Santa Clara Valley Medical Center shows coordinated, compassionate care is essential to delivering change in the opioid epidemic
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By Cameron Sullivan CORRESPONDENT
When discussing opioid use disorders, Dr. Jack Westfall, MPH (Master of Public Health) and medical director of whole-person care at Santa Clara Valley Medical Center (SCVMC), likes to quote Swiss-English writer and journalist, Johann Hari, who said in a 2015 TED Talk, “The opposite of addiction is not sobriety; the opposite of addiction is connection.” With the understanding that people are healthier when surrounded by the love and support of others, team members across and between SCVMC’s primary care clinics are assertively preventing and treating the known opioid epidemic.
At the center of its effort to roll out empathetic programs for opioid misuse prevention and treatment is SCVMC’s mission to provide high-quality whole-person care for all. The deliberately planned, intentionally open-minded approach to community wellness considers the social impacts on health while leveraging community partnerships. And through the process, Dr. Westfall and colleagues get to educate people who misunderstand certain aspects of drug use.
“Anybody who takes opioids for more than a week will become dependent on opioids,” said Dr. Westfall. Whether taking legally prescribed opioids or illicit street variations, dependence after sustained use is a neurobiological certainty. “But the combination of biological dependence and drug-seeking tendencies like borrowing, buying and stealing is defined as addiction.” He noted that, although dependence is a known effect of opioid use, addiction is neither predetermined by dependence nor fully understood.
Interestingly, prevention and treatment of opioid misuse involves unapologetically addressing a need for continued education and training across global medical communities. SCVMC is doing just that, implementing change right here among providers at its primary care clinics.
“Treatment for addiction back in the ’50s required going to a certified addiction clinic,” said Dr. Westfall, adding that the increase in legally prescribed opioids since the 1980s set the stage for an overwhelming epidemic of opioid dependence. And heroin is a lot cheaper than legally prescribed opioids. Around the year 2000, however, a drug called buprenorphine came into being. Not only could the drug treat opioid dependence, but a new law permitted primary care providers to prescribe it after completing a training program.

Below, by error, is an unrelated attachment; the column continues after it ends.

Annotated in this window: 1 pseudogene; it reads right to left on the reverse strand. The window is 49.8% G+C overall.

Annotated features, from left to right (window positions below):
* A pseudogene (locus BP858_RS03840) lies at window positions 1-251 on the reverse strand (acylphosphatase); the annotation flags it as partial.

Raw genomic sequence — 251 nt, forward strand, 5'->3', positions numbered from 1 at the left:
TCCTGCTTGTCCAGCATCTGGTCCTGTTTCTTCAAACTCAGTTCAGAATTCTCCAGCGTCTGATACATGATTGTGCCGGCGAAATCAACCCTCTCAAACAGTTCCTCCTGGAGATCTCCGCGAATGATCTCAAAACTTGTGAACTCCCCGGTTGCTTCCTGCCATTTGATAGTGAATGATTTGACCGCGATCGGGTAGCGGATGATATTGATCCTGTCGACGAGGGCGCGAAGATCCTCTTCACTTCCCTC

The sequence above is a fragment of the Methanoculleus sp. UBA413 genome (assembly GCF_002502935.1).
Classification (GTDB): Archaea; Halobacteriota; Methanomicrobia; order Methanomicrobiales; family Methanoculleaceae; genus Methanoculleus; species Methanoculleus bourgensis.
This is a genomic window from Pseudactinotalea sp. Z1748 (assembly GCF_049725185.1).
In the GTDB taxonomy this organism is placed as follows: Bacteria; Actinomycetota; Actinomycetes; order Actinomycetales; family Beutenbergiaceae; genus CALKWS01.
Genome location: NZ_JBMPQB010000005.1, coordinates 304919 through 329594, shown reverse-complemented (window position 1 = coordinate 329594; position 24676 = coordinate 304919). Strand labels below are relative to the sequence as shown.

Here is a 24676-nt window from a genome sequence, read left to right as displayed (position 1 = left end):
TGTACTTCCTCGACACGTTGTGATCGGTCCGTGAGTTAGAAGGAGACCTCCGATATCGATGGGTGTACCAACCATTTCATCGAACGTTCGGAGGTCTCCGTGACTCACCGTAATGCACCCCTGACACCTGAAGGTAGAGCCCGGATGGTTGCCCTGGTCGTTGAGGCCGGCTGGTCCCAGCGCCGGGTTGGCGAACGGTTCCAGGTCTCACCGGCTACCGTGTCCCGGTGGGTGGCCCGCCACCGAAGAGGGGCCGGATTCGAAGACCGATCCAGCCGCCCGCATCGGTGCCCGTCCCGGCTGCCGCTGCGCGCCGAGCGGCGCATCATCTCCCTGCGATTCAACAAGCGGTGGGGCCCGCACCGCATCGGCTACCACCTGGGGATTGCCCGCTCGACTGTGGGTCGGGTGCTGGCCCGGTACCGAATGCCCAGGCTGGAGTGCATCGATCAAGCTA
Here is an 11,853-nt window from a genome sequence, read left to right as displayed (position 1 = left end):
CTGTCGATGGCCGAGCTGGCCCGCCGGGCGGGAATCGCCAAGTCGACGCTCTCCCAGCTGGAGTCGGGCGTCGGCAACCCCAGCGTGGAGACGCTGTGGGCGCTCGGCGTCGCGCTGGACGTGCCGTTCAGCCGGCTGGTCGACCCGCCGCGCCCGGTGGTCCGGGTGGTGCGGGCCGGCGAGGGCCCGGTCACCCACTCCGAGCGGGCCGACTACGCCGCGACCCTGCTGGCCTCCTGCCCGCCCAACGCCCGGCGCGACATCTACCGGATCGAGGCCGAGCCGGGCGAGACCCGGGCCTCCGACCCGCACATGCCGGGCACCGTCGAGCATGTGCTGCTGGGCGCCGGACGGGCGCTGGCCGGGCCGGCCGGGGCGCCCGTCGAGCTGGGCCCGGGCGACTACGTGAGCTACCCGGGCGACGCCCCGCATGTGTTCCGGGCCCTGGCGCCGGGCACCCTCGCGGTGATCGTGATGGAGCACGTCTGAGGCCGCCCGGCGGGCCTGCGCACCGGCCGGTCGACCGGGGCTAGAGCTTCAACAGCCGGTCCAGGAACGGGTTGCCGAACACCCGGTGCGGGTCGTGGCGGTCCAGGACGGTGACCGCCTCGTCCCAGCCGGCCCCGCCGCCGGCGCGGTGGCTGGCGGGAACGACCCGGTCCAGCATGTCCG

After decades of not treating addictions, however, many primary care providers across the country hesitated. But in recent years, SCVMC began empowering prescribers and teams across its 10 primary care and ambulatory care centers to prevent opioid dependence, and to treat opioid dependency with buprenorphine when necessary.
“Let’s say a patient presents to a primary care physician with a twisted ankle and is prescribed Percocet,” said Dr. Westfall. “That doctor is going to start the person with a smaller dose than previously was prescribed.” By lowering the initial starting dose and not providing a long supply, practitioners reduce the chance for dependence. “And if your new orthopedist notices you’ve been taking opioids for a long period of time, they’re going to speak with you about how long-term opioid use can actually cause more pain.”
Michael Geller, a physician assistant who works in SCVMC’s Pain Management clinic, said that many people arrive at pain clinics already taking high doses of opioids. Underscoring the idea that a team approach is necessary, he said, “It’s important to have a pain psychologist onboard to help with outside issues not related to pain and dependence; we treat pain as a whole-person issue.” Treatment might involve multidisciplinary care from physical and occupational therapists, chiropractors, acupuncturists, and behavioral and mental health professionals.
If opioid use disorder treatment is a “team sport,” other players include front-line staff members, social workers, behavioral health specialists, nurses and physician assistants, all of whom require education and training for the program to succeed. That’s exactly what is underway at SCVMC’s ambulatory care clinics. “Already, each of our primary care clinics has at least one person who is certified to prescribe buprenorphine for opioid use disorders,” said Dr. Westfall. SCVMC is carefully training and expanding the remaining team members at each center. Valley Health Center Moorpark and Valley Health Center Downtown clinics, for example, have already treated a combined 110-plus patients in the past three to six months.
“We don’t have the answers for why some people move from dependency to addiction,” Dr. Westfall explained. “But we firmly believe that personal connections help people who are suffering from use disorders.” He stressed the importance of each patient having a dedicated primary care physician, not just any doctor. “There’s growing evidence that people who see the same doctor over the long term have better health.”
Trusting relationships form when people can develop meaningful contact and lines of communication with assigned primary care physicians. Through a common mindset and the coordinated ability to provide consistent, compassionate, whole-person care to all, Santa Clara Valley Medical Center is forming those relationships with patients and delivering on that trust.